Though not a grave security risk for Mac users, a new Trojan horse called "OSX/HellRTS.D" has been identified by Intego (developers of VirusBarrier X). The new Trojan is a variant of a backdoor server called "HellRaiser," which was developed to allow full control of an infected PC by a remote attacker.… Read more

iPad users on Windows targeted with malware

Scammers are distributing e-mails designed to trick iPad owners into downloading software that they think is an iTunes update, but which turns out to be malware that opens a back door on the computer, researchers warned on Monday.

The e-mails have a subject line that says "iPad Software Update" and offer a link to a Web page that looks like a legitimate iTunes download page, according to BitDefender. Instead, the link installs malware identified as Backdoor.Bifrose.AADY, according to the BitDefender blog.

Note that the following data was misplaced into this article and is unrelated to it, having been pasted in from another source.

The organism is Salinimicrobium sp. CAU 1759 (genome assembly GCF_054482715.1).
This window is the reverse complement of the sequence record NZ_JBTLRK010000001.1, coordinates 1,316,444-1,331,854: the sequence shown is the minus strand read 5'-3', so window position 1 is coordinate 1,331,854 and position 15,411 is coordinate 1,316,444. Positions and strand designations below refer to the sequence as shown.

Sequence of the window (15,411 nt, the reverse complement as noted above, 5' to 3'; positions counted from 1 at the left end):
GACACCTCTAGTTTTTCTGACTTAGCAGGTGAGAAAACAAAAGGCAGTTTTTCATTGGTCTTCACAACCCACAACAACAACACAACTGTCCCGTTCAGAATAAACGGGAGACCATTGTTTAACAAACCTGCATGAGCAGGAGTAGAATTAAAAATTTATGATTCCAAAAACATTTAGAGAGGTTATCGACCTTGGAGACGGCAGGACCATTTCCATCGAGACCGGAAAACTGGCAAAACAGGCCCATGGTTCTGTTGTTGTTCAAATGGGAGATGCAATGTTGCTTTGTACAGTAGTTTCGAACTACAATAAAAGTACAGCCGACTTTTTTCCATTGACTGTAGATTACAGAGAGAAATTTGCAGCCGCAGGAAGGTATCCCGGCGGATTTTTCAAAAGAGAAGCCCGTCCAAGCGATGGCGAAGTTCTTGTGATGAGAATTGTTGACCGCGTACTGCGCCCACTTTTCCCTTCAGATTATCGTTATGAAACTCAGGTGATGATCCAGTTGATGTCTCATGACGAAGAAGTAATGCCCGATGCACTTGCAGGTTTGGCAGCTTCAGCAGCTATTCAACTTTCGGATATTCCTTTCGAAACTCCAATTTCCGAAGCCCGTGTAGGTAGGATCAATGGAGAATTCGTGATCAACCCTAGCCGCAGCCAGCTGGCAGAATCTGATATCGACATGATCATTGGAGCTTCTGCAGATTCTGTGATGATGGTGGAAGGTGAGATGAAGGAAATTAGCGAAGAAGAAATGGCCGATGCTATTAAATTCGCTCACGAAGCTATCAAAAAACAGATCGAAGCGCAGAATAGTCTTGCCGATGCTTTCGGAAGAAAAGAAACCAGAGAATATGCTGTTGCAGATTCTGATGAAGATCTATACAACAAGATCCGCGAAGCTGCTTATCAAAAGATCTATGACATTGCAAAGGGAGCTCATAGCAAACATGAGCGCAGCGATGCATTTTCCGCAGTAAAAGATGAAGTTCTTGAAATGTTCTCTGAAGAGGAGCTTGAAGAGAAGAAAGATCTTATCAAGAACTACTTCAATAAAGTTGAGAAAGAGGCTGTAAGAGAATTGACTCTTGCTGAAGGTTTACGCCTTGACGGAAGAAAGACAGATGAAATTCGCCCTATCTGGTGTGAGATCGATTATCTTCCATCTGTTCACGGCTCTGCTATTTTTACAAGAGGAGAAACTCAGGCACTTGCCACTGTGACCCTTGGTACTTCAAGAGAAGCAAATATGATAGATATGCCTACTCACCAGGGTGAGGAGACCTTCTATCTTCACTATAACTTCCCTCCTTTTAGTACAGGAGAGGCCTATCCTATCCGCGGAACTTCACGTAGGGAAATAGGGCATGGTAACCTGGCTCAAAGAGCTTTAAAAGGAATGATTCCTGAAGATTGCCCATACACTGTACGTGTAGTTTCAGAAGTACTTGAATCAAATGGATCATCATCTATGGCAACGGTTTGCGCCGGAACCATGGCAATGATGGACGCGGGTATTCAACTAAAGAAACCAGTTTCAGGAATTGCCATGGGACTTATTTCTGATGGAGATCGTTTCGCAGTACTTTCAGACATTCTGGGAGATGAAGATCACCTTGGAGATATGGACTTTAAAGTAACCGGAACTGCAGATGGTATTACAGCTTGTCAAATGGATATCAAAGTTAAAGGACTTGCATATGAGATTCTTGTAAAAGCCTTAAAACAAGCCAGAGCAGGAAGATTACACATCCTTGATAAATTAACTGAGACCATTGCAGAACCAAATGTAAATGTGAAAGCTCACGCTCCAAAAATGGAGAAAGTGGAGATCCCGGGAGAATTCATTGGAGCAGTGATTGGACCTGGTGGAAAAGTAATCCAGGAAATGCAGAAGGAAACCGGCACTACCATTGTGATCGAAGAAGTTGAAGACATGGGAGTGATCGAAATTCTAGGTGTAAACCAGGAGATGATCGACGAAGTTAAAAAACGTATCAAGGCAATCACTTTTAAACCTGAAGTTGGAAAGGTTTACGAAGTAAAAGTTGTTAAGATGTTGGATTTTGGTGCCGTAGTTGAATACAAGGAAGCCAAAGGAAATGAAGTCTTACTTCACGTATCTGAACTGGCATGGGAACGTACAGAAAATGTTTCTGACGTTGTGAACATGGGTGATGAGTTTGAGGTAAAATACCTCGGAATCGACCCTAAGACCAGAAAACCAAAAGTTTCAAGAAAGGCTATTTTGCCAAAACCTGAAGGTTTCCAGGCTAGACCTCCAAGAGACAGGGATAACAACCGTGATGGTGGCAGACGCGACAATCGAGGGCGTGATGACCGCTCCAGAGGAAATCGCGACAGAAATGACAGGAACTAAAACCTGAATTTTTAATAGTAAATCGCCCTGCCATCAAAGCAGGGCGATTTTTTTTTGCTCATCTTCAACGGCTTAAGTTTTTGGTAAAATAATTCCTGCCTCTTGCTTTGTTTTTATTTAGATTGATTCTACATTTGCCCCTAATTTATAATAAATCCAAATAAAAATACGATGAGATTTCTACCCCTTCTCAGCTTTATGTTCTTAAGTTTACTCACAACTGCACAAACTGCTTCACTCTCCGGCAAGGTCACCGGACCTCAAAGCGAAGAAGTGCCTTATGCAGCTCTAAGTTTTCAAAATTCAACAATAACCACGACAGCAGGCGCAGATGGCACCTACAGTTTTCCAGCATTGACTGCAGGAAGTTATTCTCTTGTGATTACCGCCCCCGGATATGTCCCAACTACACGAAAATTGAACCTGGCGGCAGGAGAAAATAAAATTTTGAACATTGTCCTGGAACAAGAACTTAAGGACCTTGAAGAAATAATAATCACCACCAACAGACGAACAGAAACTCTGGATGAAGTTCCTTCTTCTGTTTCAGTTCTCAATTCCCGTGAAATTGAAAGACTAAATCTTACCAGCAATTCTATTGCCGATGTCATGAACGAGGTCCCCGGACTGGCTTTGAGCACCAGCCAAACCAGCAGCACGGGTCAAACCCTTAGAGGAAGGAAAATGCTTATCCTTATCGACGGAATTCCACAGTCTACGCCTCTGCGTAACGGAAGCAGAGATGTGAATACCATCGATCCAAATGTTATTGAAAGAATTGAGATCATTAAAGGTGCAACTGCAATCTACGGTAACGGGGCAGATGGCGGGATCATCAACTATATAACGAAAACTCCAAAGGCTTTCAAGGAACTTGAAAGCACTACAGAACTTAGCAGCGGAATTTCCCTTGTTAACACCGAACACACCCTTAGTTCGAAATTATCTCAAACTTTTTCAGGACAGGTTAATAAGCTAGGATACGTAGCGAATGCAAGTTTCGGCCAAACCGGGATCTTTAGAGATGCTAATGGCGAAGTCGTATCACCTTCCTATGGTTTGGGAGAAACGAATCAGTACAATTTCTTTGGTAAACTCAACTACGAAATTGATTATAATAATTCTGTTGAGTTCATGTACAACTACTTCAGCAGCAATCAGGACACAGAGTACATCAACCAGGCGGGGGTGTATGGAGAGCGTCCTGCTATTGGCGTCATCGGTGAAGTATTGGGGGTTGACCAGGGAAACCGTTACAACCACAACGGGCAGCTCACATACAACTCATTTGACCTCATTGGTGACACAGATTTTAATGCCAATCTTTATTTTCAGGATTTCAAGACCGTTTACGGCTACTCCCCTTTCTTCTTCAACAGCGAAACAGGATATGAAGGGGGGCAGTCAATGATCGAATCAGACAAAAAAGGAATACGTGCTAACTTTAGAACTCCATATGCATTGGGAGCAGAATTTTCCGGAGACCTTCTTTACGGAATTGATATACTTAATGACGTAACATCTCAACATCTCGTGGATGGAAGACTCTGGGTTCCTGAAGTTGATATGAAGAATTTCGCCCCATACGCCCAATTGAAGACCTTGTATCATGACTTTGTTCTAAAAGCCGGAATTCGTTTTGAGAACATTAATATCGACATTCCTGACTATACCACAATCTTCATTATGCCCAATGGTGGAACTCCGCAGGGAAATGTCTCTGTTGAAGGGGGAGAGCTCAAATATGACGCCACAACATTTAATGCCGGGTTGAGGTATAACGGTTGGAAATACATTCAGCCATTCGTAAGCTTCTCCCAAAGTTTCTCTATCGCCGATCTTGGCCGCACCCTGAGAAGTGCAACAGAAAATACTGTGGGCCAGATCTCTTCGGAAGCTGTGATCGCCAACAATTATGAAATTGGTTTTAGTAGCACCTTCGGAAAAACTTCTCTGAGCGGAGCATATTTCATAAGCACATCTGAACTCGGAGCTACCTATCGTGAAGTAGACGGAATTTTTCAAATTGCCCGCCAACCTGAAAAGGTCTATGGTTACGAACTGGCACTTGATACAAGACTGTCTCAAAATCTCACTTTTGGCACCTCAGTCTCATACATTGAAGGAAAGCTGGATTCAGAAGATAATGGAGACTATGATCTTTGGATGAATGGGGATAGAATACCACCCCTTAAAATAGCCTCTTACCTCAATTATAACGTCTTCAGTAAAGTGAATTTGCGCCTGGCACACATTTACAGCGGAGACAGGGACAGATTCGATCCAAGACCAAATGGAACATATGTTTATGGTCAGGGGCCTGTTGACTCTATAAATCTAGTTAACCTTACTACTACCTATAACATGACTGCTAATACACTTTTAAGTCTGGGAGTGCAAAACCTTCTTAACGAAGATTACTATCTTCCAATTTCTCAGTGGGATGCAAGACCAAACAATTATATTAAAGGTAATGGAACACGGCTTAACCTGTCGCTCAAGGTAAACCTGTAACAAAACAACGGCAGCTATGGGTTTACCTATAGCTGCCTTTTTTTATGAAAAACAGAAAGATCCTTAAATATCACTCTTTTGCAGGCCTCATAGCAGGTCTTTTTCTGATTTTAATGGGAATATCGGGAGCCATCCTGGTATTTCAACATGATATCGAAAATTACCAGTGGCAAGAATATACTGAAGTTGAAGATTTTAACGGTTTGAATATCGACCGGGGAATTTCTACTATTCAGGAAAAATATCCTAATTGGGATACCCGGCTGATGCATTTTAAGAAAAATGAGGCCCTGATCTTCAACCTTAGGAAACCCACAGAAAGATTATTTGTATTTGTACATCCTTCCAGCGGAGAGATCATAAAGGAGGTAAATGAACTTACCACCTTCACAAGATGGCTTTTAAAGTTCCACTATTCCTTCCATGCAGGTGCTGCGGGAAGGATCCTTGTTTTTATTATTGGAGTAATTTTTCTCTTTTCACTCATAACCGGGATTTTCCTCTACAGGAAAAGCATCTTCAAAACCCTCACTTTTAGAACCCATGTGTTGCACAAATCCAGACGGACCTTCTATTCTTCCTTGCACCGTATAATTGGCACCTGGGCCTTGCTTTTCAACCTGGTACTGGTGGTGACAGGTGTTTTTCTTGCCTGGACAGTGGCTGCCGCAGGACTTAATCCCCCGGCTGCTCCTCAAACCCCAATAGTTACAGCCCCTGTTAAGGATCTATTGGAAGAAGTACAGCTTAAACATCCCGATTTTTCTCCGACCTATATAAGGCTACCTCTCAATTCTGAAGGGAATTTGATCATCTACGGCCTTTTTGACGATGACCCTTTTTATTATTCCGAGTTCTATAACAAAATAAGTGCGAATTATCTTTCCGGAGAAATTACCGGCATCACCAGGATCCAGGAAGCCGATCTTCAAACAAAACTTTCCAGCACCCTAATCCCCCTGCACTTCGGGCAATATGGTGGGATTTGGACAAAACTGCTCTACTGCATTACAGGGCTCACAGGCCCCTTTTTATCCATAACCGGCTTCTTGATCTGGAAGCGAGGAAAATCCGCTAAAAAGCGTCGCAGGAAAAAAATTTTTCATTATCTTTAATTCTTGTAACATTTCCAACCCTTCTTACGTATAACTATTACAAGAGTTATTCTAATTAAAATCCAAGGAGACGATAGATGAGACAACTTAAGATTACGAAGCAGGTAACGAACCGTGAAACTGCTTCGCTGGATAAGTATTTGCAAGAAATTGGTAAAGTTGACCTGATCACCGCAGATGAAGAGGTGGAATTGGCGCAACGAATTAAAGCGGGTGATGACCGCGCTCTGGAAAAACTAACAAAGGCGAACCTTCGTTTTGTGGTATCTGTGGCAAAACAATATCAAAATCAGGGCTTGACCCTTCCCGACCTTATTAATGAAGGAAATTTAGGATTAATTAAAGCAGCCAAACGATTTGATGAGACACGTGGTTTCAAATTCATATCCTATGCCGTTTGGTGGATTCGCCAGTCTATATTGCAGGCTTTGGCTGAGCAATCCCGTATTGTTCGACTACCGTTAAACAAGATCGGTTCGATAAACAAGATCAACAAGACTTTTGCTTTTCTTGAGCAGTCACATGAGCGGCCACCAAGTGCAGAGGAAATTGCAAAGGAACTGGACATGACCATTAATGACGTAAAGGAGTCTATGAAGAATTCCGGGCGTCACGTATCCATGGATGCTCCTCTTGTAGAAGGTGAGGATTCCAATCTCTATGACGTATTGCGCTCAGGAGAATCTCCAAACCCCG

The malware injects itself in to the "explorer.exe" process and opens up … Read more

McAfee apologizes for antivirus update disaster

It's been a rough week for McAfee, but an even rougher one for many of its customers.

Acknowledging the chaos it caused by pushing out a buggy antivirus update on Wednesday, McAfee apologized to its customers in the form of a late-night blog on Thursday.

Barry McPherson, executive vice president of support and customer service, issued the apology on behalf of McAfee, saying the company was sorry for the headaches it caused for so many customers.

At 6 a.m. PDT Wednesday, the company released a faulty update to its antivirus software that hosed computers running Windows XP with … Read more

Symantec unveils 2011 betas of security software

Though we're only a few months into 2010, Symantec is already offering a preview of its 2011 security lineup.

The company launched on Monday beta releases of its 2011 Norton Internet Security suite and Norton AntiVirus, along with new, free security tools. They are all available for download.